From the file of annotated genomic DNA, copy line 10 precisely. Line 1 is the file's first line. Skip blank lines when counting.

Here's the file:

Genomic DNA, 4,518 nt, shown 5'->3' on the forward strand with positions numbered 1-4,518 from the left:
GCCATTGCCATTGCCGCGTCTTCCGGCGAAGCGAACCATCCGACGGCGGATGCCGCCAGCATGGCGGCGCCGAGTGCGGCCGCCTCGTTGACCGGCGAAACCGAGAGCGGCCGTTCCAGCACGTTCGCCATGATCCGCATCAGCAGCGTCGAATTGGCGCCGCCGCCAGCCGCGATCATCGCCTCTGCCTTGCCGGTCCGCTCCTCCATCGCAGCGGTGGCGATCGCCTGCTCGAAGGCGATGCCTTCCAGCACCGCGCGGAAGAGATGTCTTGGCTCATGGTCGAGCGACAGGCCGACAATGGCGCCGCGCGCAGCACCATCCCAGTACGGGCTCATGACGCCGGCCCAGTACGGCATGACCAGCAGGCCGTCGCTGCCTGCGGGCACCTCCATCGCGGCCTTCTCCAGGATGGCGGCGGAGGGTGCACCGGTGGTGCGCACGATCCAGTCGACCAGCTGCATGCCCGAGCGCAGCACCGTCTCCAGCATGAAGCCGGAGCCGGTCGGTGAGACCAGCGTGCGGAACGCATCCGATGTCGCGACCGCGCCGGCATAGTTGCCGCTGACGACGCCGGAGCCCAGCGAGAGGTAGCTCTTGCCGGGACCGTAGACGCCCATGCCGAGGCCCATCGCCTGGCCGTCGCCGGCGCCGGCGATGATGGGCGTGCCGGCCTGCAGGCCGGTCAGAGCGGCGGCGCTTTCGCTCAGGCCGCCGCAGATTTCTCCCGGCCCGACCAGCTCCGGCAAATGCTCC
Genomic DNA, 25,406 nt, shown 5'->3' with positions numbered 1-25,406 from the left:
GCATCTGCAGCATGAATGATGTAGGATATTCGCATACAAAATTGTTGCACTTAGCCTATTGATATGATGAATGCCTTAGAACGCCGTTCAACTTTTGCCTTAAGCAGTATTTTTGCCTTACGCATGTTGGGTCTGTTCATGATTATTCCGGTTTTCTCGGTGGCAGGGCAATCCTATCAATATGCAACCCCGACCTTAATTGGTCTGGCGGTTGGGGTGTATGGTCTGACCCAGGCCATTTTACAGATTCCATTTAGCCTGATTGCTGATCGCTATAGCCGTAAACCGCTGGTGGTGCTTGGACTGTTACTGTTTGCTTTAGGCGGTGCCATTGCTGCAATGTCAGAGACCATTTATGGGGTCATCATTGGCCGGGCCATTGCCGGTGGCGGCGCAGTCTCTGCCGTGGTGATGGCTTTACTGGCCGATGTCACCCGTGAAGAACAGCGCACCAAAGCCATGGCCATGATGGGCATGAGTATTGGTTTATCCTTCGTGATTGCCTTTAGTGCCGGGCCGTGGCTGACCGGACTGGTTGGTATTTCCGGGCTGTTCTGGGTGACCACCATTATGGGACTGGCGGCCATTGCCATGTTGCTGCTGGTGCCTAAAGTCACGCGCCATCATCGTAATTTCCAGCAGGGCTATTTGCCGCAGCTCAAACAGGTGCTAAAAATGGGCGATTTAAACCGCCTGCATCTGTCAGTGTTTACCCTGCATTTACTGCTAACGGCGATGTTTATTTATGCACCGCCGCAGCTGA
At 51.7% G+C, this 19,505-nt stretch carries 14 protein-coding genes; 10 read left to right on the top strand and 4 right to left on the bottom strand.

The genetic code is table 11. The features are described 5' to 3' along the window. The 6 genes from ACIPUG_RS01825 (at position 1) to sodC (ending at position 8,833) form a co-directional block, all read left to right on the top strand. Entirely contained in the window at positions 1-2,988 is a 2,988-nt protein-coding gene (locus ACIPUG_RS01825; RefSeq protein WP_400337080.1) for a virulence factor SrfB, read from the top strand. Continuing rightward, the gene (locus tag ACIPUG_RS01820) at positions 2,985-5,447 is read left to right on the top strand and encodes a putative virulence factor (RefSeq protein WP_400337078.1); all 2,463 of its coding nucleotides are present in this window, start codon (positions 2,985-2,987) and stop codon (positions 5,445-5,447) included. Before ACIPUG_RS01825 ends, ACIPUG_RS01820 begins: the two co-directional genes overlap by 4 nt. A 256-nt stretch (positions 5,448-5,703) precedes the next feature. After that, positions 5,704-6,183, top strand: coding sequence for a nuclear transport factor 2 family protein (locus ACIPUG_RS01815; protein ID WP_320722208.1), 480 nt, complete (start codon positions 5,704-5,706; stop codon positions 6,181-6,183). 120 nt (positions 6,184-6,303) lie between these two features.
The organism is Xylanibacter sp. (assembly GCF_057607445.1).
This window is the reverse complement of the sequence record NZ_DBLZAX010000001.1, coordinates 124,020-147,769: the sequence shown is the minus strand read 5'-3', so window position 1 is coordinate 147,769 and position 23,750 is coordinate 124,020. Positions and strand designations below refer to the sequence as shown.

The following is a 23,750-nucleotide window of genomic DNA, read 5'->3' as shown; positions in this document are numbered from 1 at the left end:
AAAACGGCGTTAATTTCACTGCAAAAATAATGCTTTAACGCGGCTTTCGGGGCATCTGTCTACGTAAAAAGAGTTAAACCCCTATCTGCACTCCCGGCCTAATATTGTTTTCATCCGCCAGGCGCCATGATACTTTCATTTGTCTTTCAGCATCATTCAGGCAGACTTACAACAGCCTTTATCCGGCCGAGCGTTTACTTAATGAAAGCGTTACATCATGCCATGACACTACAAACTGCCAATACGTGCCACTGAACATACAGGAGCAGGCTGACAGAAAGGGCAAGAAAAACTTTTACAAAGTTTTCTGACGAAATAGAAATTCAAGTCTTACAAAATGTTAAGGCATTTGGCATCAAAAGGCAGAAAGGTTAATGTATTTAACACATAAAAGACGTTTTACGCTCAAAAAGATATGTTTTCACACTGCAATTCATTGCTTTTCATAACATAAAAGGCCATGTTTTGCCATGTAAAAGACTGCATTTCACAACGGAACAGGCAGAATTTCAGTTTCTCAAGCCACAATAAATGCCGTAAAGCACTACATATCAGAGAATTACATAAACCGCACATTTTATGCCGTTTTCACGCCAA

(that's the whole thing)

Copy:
AAAACGGCGTTAATTTCACTGCAAAAATAATGCTTTAACGCGGCTTTCGGGGCATCTGTCTACGTAAAAAGAGTTAAACCCCTATCTGCACTCCCGGCCTAATATTGTTTTCATCCGCCAGGCGCCATGATACTTTCATTTGTCTTTCAGCATCATTCAGGCAGACTTACAACAGCCTTTATCCGGCCGAGCGTTTACTTAATGAAAGCGTTACATCATGCCATGACACTACAAACTGCCAATACGTGCCACTGAACATACAGGAGCAGGCTGACAGAAAGGGCAAGAAAAACTTTTACAAAGTTTTCTGACGAAATAGAAATTCAAGTCTTACAAAATGTTAAGGCATTTGGCATCAAAAGGCAGAAAGGTTAATGTATTTAACACATAAAAGACGTTTTACGCTCAAAAAGATATGTTTTCACACTGCAATTCATTGCTTTTCATAACATAAAAGGCCATGTTTTGCCATGTAAAAGACTGCATTTCACAACGGAACAGGCAGAATTTCAGTTTCTCAAGCCACAATAAATGCCGTAAAGCACTACATATCAGAGAATTACATAAACCGCACATTTTATGCCGTTTTCACGCCAA